Left San Daniele 0600hrs – called at B’s farm. He says we can’t make for Switzerland and produces a newspaper paragraph stating that the Germans have taken over all railway stations between Milano and Como – also the Swiss frontier. We convince him of our itinerary – keep the paper and sit down to a bowl of bread and milk each. Left B making way North by roads and fields. Population all very friendly – meet parties of Italian soldiers escaped from Germans and wearing civvies. Some Italians, with whom we talked little, take us for Italians also. About midday we call at a farm near Godeses for water. Are invited into the house of the Padrone. This farm, North of the Po, is very much larger than those south and much more English in type. They form a large square with a courtyard in the centre. The Padrone’s house is on one side and the contadini, who here are largely low grade farm workers on the other. The Padrone runs the farm himself and has his labour to hand. This fellow D is first class. His son L has just returned from military service and they treat us like honoured guests. Minestra, first rate salami, cheese, vino, fresh bread and cigarettes. They have a radio and confirm instructions for POWs from BBC. We listen to BBC but only German programmes. Father and son, from local knowledge, give us excellent route which pushes up our mileage tremendously. Meet a BOR [British Other Rank] who is working on a farm – not a very bright type. Strike the Oglio East of Robecco – become muddled by irrigation canals and lose lot of time in getting to Cremona-Brescia road South of Robecco – Make it eventually. Stop at farm where 3 BORs are working. They have made a half-hearted attempt to make their way North – have an astonishing array of stories e.g. furious fighting at Como – contestants not specified, Germans in barges, armoured cars etc., at dozens of places. We gave them the situation as we knew it and advise them to either have another go, or as they seem to be well settled, to work on the farms. “Italians wanted Brits have beaten Germans out of Italy”?? II Padrone produces wine, salami, bread, fruit, cheese etc., and a small hut in which to sleep. One BOR [British Other Ranks] asked to accompany us but we regretted that it is a case of 3’s company but 4 is a crowd and we recalled that we would have liked
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Andy Craddock to accompany us but decided against it.
16 September 1943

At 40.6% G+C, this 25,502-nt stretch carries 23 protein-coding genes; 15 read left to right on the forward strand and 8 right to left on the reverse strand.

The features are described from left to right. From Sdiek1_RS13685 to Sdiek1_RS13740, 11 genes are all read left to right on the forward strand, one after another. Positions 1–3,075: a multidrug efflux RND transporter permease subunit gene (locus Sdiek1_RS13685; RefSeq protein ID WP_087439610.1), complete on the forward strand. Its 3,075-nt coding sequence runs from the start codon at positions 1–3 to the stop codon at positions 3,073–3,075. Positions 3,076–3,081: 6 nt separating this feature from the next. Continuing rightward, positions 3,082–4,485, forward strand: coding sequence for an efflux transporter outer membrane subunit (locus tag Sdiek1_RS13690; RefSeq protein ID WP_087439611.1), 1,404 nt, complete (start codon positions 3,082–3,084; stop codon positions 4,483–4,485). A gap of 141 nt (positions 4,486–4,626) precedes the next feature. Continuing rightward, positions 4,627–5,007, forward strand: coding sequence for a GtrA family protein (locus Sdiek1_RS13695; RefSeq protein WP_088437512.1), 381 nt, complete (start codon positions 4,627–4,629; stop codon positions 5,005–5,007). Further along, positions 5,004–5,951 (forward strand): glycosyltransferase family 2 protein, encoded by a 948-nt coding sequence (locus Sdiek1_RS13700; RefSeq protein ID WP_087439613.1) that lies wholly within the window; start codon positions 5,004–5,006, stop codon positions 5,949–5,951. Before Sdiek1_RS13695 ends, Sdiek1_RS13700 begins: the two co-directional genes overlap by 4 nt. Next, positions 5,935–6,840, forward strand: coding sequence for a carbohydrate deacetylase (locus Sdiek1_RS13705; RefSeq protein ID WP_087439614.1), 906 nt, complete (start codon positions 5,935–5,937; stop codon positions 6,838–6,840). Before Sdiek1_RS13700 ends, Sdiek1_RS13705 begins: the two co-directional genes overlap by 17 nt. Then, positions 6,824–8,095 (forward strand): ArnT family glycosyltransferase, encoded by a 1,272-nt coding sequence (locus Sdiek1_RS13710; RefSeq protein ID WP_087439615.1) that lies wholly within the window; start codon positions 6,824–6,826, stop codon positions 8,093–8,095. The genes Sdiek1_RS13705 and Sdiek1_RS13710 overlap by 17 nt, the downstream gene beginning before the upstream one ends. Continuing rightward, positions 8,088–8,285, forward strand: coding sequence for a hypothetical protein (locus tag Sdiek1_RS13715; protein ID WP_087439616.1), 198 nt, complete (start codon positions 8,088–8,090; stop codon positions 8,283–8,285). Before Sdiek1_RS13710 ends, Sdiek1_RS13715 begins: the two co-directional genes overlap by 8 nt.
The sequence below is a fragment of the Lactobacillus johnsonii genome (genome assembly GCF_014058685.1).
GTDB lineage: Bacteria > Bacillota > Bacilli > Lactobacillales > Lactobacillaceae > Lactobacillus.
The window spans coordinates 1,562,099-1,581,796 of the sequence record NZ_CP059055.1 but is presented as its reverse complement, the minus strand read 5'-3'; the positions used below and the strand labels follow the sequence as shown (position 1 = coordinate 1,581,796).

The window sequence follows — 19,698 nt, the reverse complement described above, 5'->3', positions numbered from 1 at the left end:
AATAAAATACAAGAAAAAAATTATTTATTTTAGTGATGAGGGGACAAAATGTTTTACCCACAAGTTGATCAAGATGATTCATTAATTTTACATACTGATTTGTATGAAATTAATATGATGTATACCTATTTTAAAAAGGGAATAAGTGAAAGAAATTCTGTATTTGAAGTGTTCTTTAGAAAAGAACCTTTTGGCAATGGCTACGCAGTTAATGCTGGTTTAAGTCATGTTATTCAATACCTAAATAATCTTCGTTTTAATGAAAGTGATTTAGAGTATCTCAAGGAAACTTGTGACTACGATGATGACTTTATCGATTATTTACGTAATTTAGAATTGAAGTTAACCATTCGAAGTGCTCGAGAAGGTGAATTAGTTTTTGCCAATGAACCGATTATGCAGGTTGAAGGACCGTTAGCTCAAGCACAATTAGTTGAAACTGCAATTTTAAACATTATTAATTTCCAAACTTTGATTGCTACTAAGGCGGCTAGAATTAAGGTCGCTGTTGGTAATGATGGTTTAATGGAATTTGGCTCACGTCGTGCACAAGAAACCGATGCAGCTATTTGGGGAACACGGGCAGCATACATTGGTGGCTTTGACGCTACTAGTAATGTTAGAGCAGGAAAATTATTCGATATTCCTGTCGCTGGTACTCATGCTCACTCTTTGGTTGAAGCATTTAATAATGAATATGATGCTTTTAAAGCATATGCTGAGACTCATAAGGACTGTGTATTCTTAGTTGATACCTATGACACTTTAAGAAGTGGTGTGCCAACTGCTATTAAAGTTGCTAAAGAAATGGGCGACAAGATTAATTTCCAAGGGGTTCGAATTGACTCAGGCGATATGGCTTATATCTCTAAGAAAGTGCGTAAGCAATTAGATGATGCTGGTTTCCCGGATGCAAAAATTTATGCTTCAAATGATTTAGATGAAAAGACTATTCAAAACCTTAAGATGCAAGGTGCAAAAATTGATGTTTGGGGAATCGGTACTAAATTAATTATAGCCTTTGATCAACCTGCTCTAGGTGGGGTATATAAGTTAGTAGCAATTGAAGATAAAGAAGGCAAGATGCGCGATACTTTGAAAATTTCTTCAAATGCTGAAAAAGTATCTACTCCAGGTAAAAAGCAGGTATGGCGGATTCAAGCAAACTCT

Left approx. 0600hrs crossed railway line in early afternoon – wandering about in wet fields – lost direction which discovered when the sun came up. Local priest stopped to chat and introduced us to a farmer who produced bread, cheese and vino for breakfast. We find that a few people working in the field do actually take us for escaping Italians – but conversation longer than a greeting soon produces the pointed question. However they are all very friendly folk and we are able to follows byways recommended by them which are not marked on our map and could not have found for ourselves. Find two pamphlets dropped by Allies explaining the true situation to the people. Since Germans control the whole of the north the Press, of course reflects their view only. Almost all our walking today on roads. Minestra lunch at a farm near Genivolta. Many BORs [British Other Ranks] and Serbs employed on farms hereabout. Decide to go round Soncino, and while discussing situation beside main road running East to West, German car passes with 3 Germans. At the same time a German plane flies over the village dropping pamphlets. This contact breeds extra caution and we decide to get well out into the countryside before we stop for the night. (Here notes become so faint as to be unreadable) Walking very hot work cross Fiume Serio which is completely dry but wide. Decided to make Spirano before stopping then obtain advice re crossing Adda. Spirano is a close collection of farms- our identity immediately recognised-move off quickly. Walked to nearest large farm which proves to be a long detour to South. Padrone seems sceptical. He has terrific bark but we think it’s worse than his bite. He allocates us a part of the woodshed and a bale of straw. His whole attitude seems to be stern but tinged with kindness. Later learn that a manifesto has been dropped on the village calling upon Italians to report presence of British prisoners and also to report themselves for military duty. This signed by Mussolini. BBC have broadcast request to Italians to help British and to take their names – presumably for records afterwards. The labourers at the farm make up for the lacking hospitality from the Padrone and gave us a meal of minestra, salami and bread.